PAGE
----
Under Social Services Law Section 131-s, applicants for emergency utility payment assistance whose gross income exceeds the public assistance standard of need for their household size are eligible for a grant that pays the utility an amount equal to the charges for the four months' service immediately preceding the application, and the utility must continue or restore service, even if that amount does not cover the total arrears due. To be eligible, the applicant must lack the ability to pay the bill, have no alternative payment arrangements available, and meet certain other requirements. The statute requires that, as a condition of assistance, the customer must agree to repay the grant over the next year.
The current OTDA regulations provide that an applicant who did not repay prior assistance on schedule is ineligible to receive assistance. This limitation of assistance was not adopted by the Legislature, but was added administratively. Obviously, there are other ways to recover assistance previously granted if the customer can afford to repay it. The rule is particularly harsh when customers cannot qualify for federal HEAP assistance or during periods when the HEAP program is closed.
OTDA’s emergency rule changes, published as an Emergency Rule in the State Register on November 26, 2008, allow the LDSS to suspend payment requirements for outstanding 131-s loans during the “cold weather period” (November 1st through April 15th) and to issue another 131-s loan. The applicant remains obligated to repay both loans.
In announcing its emergency adoption of the rule in the State Register, OTDA addressed cost issues raised by the new rule:
[I]t is anticipated that there will be an increase in the number of utility assistance payments provided to certain households, whose gross income exceeds the public assistance standard of need. However, this additional fiscal impact would be remedied, in part, by the reinstitution of repayment agreements once the designated period of cold weather ends. Pursuant to regulatory requirements, a person who has a suspended repayment agreement during the period of cold weather would still be required to repay the full amount of the assistance owed once this period ends.OTDA anticipates adopting the Emergency Rule as a permanent rule prior to expiration of the emergency change, which expires on February 2, 2009. There will need to be a future publication of the rule for comment before it becomes permanent.
In addition, costs incurred due to the payment of additional utility assistance would be offset to the extent that temporary housing assistance is not needed for households that would otherwise experience heat or utility shut-offs during cold weather. It is anticipated that fewer persons will need to be re-housed due to heat and utility emergencies.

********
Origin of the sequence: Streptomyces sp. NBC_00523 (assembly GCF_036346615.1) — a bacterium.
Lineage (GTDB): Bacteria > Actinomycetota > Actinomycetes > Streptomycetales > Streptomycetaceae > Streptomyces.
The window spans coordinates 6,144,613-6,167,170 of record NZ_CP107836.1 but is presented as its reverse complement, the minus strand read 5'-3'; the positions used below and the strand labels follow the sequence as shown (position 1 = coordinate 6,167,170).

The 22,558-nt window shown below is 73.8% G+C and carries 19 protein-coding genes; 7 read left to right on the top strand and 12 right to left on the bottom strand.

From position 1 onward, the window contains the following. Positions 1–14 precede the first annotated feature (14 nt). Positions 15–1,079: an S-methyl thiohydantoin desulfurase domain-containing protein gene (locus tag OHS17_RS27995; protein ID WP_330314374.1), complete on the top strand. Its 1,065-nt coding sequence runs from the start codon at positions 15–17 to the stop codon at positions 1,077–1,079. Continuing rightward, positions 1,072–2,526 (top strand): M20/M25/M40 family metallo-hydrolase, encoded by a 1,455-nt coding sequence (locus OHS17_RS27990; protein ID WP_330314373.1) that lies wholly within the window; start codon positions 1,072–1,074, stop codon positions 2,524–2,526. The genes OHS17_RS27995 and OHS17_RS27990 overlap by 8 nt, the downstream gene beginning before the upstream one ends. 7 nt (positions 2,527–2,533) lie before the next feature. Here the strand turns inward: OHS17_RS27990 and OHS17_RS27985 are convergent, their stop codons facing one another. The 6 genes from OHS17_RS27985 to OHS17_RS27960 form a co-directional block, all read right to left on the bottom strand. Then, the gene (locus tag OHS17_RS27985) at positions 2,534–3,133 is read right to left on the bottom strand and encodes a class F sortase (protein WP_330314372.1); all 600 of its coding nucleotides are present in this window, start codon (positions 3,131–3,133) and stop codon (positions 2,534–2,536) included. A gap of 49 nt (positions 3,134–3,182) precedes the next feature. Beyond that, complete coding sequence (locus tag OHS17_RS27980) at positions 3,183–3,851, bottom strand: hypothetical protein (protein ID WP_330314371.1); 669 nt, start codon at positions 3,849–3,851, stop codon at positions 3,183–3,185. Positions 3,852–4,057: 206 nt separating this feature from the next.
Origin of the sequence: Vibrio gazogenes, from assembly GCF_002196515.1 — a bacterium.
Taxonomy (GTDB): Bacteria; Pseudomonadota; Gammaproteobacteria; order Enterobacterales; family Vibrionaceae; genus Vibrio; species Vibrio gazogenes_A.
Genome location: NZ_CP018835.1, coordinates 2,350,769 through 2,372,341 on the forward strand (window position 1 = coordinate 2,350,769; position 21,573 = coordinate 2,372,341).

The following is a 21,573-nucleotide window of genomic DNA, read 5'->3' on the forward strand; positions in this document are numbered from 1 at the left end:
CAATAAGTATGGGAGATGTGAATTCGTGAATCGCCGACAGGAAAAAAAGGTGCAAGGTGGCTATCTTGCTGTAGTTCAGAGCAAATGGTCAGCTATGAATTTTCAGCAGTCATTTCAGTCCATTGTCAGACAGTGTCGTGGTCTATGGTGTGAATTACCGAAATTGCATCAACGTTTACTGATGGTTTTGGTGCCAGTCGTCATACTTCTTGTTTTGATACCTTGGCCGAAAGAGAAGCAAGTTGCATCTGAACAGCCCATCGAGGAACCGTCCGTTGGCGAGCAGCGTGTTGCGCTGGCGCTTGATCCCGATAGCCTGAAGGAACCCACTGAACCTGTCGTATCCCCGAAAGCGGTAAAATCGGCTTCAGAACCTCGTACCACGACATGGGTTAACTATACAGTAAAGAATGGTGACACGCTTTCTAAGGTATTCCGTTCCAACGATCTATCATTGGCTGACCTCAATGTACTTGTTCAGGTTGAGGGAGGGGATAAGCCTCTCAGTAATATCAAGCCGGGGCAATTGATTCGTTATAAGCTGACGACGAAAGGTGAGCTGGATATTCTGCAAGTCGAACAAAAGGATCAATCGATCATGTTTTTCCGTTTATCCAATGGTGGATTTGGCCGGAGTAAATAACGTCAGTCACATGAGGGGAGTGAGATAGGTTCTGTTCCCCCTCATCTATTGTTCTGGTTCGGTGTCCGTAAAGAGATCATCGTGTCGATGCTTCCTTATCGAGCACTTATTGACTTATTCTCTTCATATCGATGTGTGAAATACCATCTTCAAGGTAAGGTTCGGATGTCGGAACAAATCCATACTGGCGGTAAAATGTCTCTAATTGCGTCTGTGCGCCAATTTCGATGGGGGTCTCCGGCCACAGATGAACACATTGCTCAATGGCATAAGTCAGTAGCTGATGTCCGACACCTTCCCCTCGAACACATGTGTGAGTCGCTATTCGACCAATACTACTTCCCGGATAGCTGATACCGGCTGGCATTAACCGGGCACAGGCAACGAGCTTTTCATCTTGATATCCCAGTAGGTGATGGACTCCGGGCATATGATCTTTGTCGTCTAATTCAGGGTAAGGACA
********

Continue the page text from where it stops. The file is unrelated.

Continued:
PULP is seriously concerned that some counties will not ease the eligibility restriction, and will continue to deny emergency utility assistance to those who still owe the County for prior assistance.
There is nothing in the OTDA emergency rule that requires the local social services districts to ease the eligibility requirements – the rule merely “permits social services districts to suspend the enforcement of utility repayment agreements.”
This is yet another example of weak state leadership not acting to protect vulnerable New Yorkers. Instead, the State bureaucrats appear to be cutting themselves some slack: if someone freezes to death this winter who was denied a grant under Section 131-s because they hadn't repaid prior assistance, the State officials can point to local officials who did not elect to ease the unnecessary, absurd and harsh State eligibility rule. The State rule in our view has always been out of harmony with the purpose of Section 131-s, which was adopted in 1981 in tandem with HEFPA to advance universal utility service and to promote continuous utility service.
Leaving the decision up to the local counties will result in no uniformity: similarly situated households will be treated differently depending upon the whim of the county in which they reside, meaning some families may endure severe hardships, freeze to death this winter, or try alternate (and possibly deadly) means to keep warm.
Any easing of the eligibility disqualification will be an improvement in a county that has the sense to relax the rule in wintertime, but this will do nothing to prevent hardship and tragedies at other times of the year. Continuous utility service is essential to the public health and welfare 24 hours a day, seven days a week, twelve months a year. See No Electricity: Middletown Residents in Critical Condition from Lantern Fire; Candle Fires: A Symptom of "Rolling Blackouts" Affecting Low Income Households.
Update, 1/7/09 -- At least 18 counties are suspending the repayment requirement this winter: Albany, Allegany, Broome, Cattaraugus, Cayuga, Chatauqua, Genesee, Jefferson, Madison, Nassau, Oneida, Orange, Oswego, Rockland, Schoharie, Suffolk, and Tioga, and Ulster.